5 Things No One Tells New Parents

BabyPic_Photopinby Jenny Hansen

It’s really too bad that children don’t come with an owner’s manual attached. People give you TONS of advice, but every child and every pregnancy is different.

I remember thinking: Why can’t people give me advice about things that are pretty much the same across the board?

The simple answer? (There’s really three.)

  1. They don’t want to scare you.
  2. They forget. Exhaustion does that to you.
  3. They DO tell you and you don’t believe them.

“Oh, sure…” you might be thinking to yourself. “Because that story about the 38 hour labor was guaranteed to keep me CALM.”

I can only say that there are some things that nothing can prepare you for — you have to experience them for yourself. Having a child is one of those things.

Still, in the interest of giving to all the new parents out there, here’s the 5 things I wish someone had described in more detail BEFORE the baby came:

1. It will take you an hour longer than you think it will to get anywhere the first year of your child’s life.

Seriously. First you have to figure out through trial and error what all your particular kid needs. Then you have to stock several of those things because there’s nothing worse than running out in the middle of the night, or in the middle of a night out. Finally, you have to figure out a way to efficiently cart all of that crap AND THE BABY around with you. It’s a challenge for a while.

2. The first time you take your child on an outing by yourself, you will feel like you ran a marathon.

I highly recommend you take your infant everywhere in the first 3-4 months. The babies are the easiest early on because they stay where you put them. But you need to know about Murphy’s Law of Babies once you take your child into the world:

If they’re going to blow out of their diaper, or projectile vomit, it’s going to be when you are alone with them IN PUBLIC with nary a changing table or spare outfit in sight.

This particular law is why parents arm themselves for everything but a nuclear disaster when they leave the house with their infant.

3. Just as they did when you were expecting, scores of people will offer you unsolicited advice.

There are many people who feel they need to give you the benefit for their experience when you have a new baby (or a toddler, or a pregnant tummy) and they WILL walk up to you and offer you their advice. While some of it is very good, most of it is ridiculous.

One of my in-laws said the first time he took his oldest daughter out alone (at about 5 months), they stopped into a Starbucks together and he grabbed one of those green straws to keep her busy while he was going through the line. A woman marched right up to him and said, “You know, you can cut a potato with that straw. You need to take that away from her.”

He was new at this daddy business so he took it away and, of course, she cried. He put a pacifier in her mouth and the same woman walked over and told him he shouldn’t give his daughter a pacifier because it would screw up her teeth. He lost it and yelled, “Get out of here, Lady! I’m trying to get some coffee, not kill my child.”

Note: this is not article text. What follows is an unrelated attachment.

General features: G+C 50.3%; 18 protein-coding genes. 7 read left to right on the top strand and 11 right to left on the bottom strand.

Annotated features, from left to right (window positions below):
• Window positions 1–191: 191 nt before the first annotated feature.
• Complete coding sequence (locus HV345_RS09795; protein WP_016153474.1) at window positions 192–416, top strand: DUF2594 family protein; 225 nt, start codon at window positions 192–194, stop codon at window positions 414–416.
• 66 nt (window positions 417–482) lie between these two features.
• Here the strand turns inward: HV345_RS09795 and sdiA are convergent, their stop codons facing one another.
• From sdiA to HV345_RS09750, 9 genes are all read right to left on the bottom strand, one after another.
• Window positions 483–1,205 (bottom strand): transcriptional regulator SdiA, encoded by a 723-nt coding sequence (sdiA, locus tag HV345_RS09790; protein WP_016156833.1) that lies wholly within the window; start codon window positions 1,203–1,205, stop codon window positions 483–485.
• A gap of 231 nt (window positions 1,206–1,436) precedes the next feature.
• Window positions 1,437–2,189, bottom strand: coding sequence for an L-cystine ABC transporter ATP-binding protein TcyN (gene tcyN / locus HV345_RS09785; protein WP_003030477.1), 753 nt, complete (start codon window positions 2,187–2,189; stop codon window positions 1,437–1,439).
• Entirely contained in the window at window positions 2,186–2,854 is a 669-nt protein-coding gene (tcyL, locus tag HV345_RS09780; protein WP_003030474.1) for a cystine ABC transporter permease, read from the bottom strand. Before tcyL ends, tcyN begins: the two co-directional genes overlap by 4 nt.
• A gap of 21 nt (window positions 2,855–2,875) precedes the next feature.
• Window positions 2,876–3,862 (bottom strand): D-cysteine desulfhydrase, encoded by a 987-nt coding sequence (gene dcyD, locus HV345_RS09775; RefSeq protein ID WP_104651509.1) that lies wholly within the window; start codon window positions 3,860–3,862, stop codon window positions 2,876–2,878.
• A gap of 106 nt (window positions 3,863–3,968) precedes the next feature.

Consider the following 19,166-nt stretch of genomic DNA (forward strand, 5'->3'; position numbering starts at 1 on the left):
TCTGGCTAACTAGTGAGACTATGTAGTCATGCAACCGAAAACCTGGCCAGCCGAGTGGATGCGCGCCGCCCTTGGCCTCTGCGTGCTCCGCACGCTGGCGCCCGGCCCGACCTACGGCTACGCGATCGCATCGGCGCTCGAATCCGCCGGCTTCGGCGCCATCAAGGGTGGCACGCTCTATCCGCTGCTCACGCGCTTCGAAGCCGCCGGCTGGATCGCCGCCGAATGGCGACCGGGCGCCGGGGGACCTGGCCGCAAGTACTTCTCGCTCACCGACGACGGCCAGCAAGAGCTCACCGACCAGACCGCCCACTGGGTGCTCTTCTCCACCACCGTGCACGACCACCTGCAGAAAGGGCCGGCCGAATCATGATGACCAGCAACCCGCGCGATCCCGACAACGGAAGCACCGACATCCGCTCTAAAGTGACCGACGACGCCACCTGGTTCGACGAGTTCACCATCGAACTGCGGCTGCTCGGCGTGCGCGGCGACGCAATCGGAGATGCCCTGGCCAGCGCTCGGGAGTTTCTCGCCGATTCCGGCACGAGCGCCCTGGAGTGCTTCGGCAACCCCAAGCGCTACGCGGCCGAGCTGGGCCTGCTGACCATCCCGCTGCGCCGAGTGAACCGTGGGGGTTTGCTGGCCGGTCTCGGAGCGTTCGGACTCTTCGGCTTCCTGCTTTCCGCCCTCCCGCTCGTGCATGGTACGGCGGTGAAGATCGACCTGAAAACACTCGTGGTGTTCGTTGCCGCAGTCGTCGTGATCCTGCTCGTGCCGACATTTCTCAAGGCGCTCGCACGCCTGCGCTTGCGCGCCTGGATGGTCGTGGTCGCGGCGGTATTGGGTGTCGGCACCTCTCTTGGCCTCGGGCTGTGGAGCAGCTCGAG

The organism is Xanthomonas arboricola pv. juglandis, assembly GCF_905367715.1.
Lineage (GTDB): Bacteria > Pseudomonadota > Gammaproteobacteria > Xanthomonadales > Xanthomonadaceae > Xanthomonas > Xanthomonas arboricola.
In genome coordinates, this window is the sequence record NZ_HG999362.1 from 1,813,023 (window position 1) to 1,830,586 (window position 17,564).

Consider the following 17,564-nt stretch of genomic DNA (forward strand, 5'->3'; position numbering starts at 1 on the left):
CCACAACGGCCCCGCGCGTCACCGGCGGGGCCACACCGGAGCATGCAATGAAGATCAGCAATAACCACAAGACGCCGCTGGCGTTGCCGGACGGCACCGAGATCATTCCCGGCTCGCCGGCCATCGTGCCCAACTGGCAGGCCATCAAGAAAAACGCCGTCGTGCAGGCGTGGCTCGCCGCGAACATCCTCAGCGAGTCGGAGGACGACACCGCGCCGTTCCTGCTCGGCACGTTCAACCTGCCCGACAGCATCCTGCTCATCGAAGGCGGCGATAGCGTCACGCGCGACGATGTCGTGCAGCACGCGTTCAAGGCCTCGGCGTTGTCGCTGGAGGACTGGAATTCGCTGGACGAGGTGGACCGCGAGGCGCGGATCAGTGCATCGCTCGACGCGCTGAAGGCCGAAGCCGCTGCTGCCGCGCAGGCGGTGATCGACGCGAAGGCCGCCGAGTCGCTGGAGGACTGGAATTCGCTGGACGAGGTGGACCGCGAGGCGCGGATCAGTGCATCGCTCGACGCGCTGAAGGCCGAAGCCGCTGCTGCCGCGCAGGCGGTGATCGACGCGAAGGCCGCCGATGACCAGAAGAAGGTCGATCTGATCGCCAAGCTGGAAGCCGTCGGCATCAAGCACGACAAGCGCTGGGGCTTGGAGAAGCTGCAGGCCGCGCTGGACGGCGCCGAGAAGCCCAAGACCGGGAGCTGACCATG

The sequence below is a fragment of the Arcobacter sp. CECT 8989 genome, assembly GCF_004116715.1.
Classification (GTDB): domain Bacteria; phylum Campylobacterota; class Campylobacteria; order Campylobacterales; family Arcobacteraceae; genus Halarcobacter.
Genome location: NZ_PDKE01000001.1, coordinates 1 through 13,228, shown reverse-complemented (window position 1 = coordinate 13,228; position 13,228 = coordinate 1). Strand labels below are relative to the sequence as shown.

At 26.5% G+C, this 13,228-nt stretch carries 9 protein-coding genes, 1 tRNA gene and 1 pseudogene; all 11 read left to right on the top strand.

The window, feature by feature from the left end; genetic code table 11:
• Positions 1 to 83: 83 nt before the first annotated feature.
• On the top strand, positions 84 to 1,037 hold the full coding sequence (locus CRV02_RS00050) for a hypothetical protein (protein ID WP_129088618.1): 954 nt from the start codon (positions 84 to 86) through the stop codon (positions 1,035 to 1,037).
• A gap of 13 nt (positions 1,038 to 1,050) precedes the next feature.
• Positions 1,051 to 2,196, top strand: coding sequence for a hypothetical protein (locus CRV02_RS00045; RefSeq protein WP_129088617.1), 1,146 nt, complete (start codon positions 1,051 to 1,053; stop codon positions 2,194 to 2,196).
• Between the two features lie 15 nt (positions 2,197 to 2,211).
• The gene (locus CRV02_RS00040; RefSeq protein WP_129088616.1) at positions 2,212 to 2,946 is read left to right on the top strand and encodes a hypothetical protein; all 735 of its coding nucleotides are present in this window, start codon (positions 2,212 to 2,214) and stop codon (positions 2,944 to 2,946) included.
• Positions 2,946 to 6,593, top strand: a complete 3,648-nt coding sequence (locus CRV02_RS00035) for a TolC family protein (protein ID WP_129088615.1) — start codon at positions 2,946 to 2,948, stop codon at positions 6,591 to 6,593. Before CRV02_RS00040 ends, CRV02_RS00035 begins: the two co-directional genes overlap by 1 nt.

4. The directions on the gas drops lie.

When nursing my daughter it seemed like, no matter what I ate, she got gas. It was awful. She’s always been a sweet-natured kid but the whole gas business was the pits. I changed my diet plenty of times, and gave her gas drops religiously.

Finally, when we went to the pediatrician for a check-up, we asked her about it. I could NOT believe what she said: “Oh, don’t follow the directions on the Mylicon box! They’re wrong. They tell you to give the drops after you start feeding her. You need to give them before you start.

Oh, really?…

5. Your child’s fever will always be highest between midnight and 4 am.

This is another gem from our marvelous pediatrician. We were freaking at how our daughter seemed to go from “not sick” to REALLY sick in the space of three hours. When we told her the fever spiked at 12:30 am, she said, “Oh, that’s really normal.” Say what?? That’s not written in the owner’s manual (that none of us get) or any of the baby books. When I fact checked my pediatrician, all the parents said, “Oh, sure. Everyone knows that.” (Truly, I wanted to smack them.)

It’s your turn now…what do you wish people had told you before the baby came? Was there advice you got that was really great? Or did you get advice that was truly insane? Continue the discussion at the #SocialIn hashtag on Twitter or SocialInDC on Facebook!

~ Jenny

About Jenny Hansen

By day, Jenny provides training and social media marketing for an accounting firm. By night she writes humor, memoir, women’s fiction and short stories. After 18 years as a corporate software trainer, she’s delighted to sit down while she works.

When she’s not at her personal blog, More Cowbell, Jenny can be found on Twitter at JennyHansenCA or at Writers In The Storm.

© 2014 Jenny Hansen. All content on this page is protected by copyright. If you would like to use any part of this, please contact me at the above links to request permission.

photo credit: Angela Soe Siddhartha (Angel) via photopin cc

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